During the early spring of 2020, the use of remote healthcare services in the UK saw a dramatic increase in usage.
During the early spring of 2020, the use of remote healthcare services in the UK saw a dramatic increase in usage as services transitioned away from face-to-face delivery due to the risk of contracting COVID-19.
Healthcare pathways were effectively 'switched off' for people who were confined to their homes without the confidence, skills or set-up to effectively access public services such as NHS care online or remotely.
Without rapid understanding of the situation at the height of lockdown, it would have been very difficult to start to target methodologies and interventions at the problem.
In collaboration with YouGov we designed a survey that tested the capability, opportunity and motivation of a representative sample of the UK population sample size >2000.
Patient preference for using digital, remote healthcare comes with a series of caveats that practitioners and commissioners should be aware of as the active engagement of patients in remote working appears to be more complex than simple measures of technical ability.
Our research indicates issues around willingness, trust, user-preference and more basic behavioural traits that may not have been factored in to the delivery of digital care before. In short, capacity to act is not well equated to willingness or free will of individuals, least of all, acceptance of digital, remote healthcare in any universal form.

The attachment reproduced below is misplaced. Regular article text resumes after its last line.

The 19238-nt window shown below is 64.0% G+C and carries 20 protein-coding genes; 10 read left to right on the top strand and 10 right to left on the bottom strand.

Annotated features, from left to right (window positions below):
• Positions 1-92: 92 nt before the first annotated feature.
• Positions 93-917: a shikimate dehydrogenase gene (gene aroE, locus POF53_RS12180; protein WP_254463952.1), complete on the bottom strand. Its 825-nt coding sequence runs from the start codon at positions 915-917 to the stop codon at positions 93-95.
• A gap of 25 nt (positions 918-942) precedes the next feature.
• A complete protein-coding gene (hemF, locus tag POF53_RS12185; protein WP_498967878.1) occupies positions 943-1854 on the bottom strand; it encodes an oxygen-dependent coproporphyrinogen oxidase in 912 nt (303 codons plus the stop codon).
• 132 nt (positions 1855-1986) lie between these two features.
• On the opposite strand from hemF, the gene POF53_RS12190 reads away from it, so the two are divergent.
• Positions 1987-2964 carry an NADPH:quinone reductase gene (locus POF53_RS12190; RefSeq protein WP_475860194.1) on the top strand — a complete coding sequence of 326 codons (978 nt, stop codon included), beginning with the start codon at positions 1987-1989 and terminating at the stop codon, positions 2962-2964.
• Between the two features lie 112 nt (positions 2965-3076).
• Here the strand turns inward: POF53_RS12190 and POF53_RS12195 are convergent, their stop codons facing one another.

Our work highlighted the need for a psychological understanding of the frictions and enablers to remote healthcare, rather than a more narrow assessment of technical capacity if we are to drive behaviour change and help shape effective policy. This approach is now being used to address digital inclusion challenges around the country.
We subsequently saw a large drop in attendance at GP surgeries and an apparent fall in the number of new cancer diagnoses which suggests that people were unable to access primary care either through fear or an inability to access services effectively. The findings provide a unique baseline dataset taken at a moment in history, the height of the first Covid-19 lockdown, that will assist researchers and policy makers in strategising in the realm of inclusivity of access to online services for many years to come.